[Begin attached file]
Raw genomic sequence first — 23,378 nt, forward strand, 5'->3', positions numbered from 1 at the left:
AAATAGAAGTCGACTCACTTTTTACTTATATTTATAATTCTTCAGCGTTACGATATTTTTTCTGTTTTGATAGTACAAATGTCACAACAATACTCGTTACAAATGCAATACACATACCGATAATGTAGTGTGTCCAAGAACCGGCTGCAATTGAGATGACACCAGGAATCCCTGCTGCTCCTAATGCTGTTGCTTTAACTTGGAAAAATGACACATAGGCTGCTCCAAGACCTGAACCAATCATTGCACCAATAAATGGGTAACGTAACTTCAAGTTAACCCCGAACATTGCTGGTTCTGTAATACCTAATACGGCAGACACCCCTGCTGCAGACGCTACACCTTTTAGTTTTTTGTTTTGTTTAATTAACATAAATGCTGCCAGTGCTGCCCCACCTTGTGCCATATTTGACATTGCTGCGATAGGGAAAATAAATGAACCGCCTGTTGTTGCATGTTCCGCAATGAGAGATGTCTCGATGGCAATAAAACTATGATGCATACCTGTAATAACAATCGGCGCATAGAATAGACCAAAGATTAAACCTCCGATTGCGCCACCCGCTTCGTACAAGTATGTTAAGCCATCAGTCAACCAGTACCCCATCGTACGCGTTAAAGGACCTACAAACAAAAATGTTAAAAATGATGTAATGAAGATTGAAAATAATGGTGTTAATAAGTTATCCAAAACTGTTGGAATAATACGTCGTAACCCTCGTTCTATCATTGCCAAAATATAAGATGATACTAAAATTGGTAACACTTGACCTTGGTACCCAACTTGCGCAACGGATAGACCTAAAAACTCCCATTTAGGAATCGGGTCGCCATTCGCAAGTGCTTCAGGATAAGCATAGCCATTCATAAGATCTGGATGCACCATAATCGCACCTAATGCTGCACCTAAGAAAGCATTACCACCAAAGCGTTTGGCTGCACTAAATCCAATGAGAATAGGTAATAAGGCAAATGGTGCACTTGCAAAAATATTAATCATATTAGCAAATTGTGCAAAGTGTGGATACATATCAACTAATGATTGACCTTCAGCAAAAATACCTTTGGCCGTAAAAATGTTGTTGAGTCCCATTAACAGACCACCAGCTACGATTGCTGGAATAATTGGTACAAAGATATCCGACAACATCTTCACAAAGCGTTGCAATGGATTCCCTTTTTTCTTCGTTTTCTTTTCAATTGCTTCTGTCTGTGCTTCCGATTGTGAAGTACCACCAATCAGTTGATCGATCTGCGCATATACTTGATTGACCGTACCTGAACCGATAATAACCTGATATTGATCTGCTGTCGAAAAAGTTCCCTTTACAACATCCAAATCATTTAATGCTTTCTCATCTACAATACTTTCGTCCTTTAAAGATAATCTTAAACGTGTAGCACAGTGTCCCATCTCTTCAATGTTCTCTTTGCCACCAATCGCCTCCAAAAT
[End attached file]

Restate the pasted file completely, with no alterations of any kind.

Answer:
Raw genomic sequence first — 23,378 nt, forward strand, 5'->3', positions numbered from 1 at the left:
AAATAGAAGTCGACTCACTTTTTACTTATATTTATAATTCTTCAGCGTTACGATATTTTTTCTGTTTTGATAGTACAAATGTCACAACAATACTCGTTACAAATGCAATACACATACCGATAATGTAGTGTGTCCAAGAACCGGCTGCAATTGAGATGACACCAGGAATCCCTGCTGCTCCTAATGCTGTTGCTTTAACTTGGAAAAATGACACATAGGCTGCTCCAAGACCTGAACCAATCATTGCACCAATAAATGGGTAACGTAACTTCAAGTTAACCCCGAACATTGCTGGTTCTGTAATACCTAATACGGCAGACACCCCTGCTGCAGACGCTACACCTTTTAGTTTTTTGTTTTGTTTAATTAACATAAATGCTGCCAGTGCTGCCCCACCTTGTGCCATATTTGACATTGCTGCGATAGGGAAAATAAATGAACCGCCTGTTGTTGCATGTTCCGCAATGAGAGATGTCTCGATGGCAATAAAACTATGATGCATACCTGTAATAACAATCGGCGCATAGAATAGACCAAAGATTAAACCTCCGATTGCGCCACCCGCTTCGTACAAGTATGTTAAGCCATCAGTCAACCAGTACCCCATCGTACGCGTTAAAGGACCTACAAACAAAAATGTTAAAAATGATGTAATGAAGATTGAAAATAATGGTGTTAATAAGTTATCCAAAACTGTTGGAATAATACGTCGTAACCCTCGTTCTATCATTGCCAAAATATAAGATGATACTAAAATTGGTAACACTTGACCTTGGTACCCAACTTGCGCAACGGATAGACCTAAAAACTCCCATTTAGGAATCGGGTCGCCATTCGCAAGTGCTTCAGGATAAGCATAGCCATTCATAAGATCTGGATGCACCATAATCGCACCTAATGCTGCACCTAAGAAAGCATTACCACCAAAGCGTTTGGCTGCACTAAATCCAATGAGAATAGGTAATAAGGCAAATGGTGCACTTGCAAAAATATTAATCATATTAGCAAATTGTGCAAAGTGTGGATACATATCAACTAATGATTGACCTTCAGCAAAAATACCTTTGGCCGTAAAAATGTTGTTGAGTCCCATTAACAGACCACCAGCTACGATTGCTGGAATAATTGGTACAAAGATATCCGACAACATCTTCACAAAGCGTTGCAATGGATTCCCTTTTTTCTTCGTTTTCTTTTCAATTGCTTCTGTCTGTGCTTCCGATTGTGAAGTACCACCAATCAGTTGATCGATCTGCGCATATACTTGATTGACCGTACCTGAACCGATAATAACCTGATATTGATCTGCTGTCGAAAAAGTTCCCTTTACAACATCCAAATCATTTAATGCTTTCTCATCTACAATACTTTCGTCCTTTAAAGATAATCTTAAACGTGTAGCACAGTGTCCCATCTCTTCAATGTTCTCTTTGCCACCAATCGCCTCCAAAAT